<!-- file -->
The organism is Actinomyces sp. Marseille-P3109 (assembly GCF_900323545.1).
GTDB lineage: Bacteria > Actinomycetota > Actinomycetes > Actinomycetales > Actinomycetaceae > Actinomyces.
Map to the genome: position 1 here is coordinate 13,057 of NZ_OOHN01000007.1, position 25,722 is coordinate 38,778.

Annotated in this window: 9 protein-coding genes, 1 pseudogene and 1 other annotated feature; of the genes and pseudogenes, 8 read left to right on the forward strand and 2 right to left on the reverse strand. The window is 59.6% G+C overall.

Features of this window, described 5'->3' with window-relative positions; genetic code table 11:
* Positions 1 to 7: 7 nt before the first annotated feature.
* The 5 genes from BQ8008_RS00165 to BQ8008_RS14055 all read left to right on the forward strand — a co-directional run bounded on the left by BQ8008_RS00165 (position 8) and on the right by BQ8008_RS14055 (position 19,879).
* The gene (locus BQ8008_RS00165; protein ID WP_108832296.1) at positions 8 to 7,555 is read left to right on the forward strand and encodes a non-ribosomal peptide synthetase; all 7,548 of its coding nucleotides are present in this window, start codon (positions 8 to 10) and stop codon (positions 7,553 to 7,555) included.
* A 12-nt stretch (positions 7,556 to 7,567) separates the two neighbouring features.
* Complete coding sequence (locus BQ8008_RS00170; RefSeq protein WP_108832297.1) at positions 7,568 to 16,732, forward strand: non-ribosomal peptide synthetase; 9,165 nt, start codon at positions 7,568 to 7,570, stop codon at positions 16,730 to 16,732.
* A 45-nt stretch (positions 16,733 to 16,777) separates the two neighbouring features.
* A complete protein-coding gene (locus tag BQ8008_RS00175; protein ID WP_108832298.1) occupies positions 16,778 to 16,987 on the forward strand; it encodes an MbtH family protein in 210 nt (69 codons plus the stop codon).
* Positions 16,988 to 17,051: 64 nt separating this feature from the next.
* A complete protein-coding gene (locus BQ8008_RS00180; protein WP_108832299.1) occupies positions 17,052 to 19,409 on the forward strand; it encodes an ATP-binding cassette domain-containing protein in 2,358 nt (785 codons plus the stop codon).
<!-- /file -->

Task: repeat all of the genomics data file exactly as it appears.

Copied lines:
The organism is Actinomyces sp. Marseille-P3109 (assembly GCF_900323545.1).
GTDB lineage: Bacteria > Actinomycetota > Actinomycetes > Actinomycetales > Actinomycetaceae > Actinomyces.
Map to the genome: position 1 here is coordinate 13,057 of NZ_OOHN01000007.1, position 25,722 is coordinate 38,778.

Annotated in this window: 9 protein-coding genes, 1 pseudogene and 1 other annotated feature; of the genes and pseudogenes, 8 read left to right on the forward strand and 2 right to left on the reverse strand. The window is 59.6% G+C overall.

Features of this window, described 5'->3' with window-relative positions; genetic code table 11:
* Positions 1 to 7: 7 nt before the first annotated feature.
* The 5 genes from BQ8008_RS00165 to BQ8008_RS14055 all read left to right on the forward strand — a co-directional run bounded on the left by BQ8008_RS00165 (position 8) and on the right by BQ8008_RS14055 (position 19,879).
* The gene (locus BQ8008_RS00165; protein ID WP_108832296.1) at positions 8 to 7,555 is read left to right on the forward strand and encodes a non-ribosomal peptide synthetase; all 7,548 of its coding nucleotides are present in this window, start codon (positions 8 to 10) and stop codon (positions 7,553 to 7,555) included.
* A 12-nt stretch (positions 7,556 to 7,567) separates the two neighbouring features.
* Complete coding sequence (locus BQ8008_RS00170; RefSeq protein WP_108832297.1) at positions 7,568 to 16,732, forward strand: non-ribosomal peptide synthetase; 9,165 nt, start codon at positions 7,568 to 7,570, stop codon at positions 16,730 to 16,732.
* A 45-nt stretch (positions 16,733 to 16,777) separates the two neighbouring features.
* A complete protein-coding gene (locus tag BQ8008_RS00175; protein ID WP_108832298.1) occupies positions 16,778 to 16,987 on the forward strand; it encodes an MbtH family protein in 210 nt (69 codons plus the stop codon).
* Positions 16,988 to 17,051: 64 nt separating this feature from the next.
* A complete protein-coding gene (locus BQ8008_RS00180; protein WP_108832299.1) occupies positions 17,052 to 19,409 on the forward strand; it encodes an ATP-binding cassette domain-containing protein in 2,358 nt (785 codons plus the stop codon).